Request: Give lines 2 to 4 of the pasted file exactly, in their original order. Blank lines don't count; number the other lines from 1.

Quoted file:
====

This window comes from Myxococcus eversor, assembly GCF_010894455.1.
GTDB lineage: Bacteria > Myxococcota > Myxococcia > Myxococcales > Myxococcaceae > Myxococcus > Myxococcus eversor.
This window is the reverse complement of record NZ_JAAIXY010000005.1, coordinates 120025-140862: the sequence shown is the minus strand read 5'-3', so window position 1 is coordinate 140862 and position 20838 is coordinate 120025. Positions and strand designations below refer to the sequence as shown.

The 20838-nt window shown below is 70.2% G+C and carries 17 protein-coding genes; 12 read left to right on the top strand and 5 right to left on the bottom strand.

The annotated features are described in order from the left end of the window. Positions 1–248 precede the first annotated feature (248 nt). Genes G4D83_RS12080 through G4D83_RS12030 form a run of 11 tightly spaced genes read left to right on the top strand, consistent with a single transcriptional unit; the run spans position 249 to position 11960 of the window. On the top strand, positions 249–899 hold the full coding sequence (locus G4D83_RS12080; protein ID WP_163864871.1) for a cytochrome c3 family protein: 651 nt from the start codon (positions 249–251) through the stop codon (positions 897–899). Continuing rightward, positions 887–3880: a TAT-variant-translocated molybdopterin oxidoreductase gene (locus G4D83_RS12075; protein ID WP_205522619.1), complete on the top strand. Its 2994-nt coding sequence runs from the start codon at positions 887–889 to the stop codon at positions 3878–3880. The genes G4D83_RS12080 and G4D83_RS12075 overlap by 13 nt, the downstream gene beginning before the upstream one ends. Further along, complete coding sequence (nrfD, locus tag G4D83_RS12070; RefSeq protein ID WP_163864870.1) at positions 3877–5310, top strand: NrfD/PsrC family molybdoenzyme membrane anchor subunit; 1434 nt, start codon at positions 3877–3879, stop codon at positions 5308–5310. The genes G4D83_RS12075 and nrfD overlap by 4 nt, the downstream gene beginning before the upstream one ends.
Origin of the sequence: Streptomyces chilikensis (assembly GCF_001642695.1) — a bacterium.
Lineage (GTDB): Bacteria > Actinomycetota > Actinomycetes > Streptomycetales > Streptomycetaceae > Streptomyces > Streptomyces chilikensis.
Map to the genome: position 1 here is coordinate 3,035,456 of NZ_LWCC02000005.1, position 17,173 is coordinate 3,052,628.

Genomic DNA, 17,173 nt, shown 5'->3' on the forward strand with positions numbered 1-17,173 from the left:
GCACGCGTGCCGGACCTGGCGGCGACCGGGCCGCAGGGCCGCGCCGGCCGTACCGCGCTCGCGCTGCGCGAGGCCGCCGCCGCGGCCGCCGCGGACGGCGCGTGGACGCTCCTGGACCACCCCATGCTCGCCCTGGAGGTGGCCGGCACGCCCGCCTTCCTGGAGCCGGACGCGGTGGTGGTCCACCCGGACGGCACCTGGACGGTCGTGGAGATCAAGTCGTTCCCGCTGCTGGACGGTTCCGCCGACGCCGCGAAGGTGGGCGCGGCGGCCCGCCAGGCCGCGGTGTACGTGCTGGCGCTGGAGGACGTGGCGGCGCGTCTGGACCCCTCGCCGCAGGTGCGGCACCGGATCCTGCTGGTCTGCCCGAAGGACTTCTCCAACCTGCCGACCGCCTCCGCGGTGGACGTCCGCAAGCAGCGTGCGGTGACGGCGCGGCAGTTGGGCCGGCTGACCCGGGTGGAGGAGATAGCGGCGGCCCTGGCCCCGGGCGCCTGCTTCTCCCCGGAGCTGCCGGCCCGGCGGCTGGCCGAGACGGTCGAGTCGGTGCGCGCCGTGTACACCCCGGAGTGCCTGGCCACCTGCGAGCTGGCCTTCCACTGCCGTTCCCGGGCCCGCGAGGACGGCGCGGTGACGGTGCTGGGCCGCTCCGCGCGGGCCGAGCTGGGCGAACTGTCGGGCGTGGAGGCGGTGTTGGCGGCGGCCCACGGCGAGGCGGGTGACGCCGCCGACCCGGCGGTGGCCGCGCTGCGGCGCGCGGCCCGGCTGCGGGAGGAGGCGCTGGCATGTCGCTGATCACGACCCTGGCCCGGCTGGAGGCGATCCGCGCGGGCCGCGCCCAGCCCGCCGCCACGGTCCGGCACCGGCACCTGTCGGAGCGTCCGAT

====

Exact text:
GTDB lineage: Bacteria > Myxococcota > Myxococcia > Myxococcales > Myxococcaceae > Myxococcus > Myxococcus eversor.
This window is the reverse complement of record NZ_JAAIXY010000005.1, coordinates 120025-140862: the sequence shown is the minus strand read 5'-3', so window position 1 is coordinate 140862 and position 20838 is coordinate 120025. Positions and strand designations below refer to the sequence as shown.

The 20838-nt window shown below is 70.2% G+C and carries 17 protein-coding genes; 12 read left to right on the top strand and 5 right to left on the bottom strand.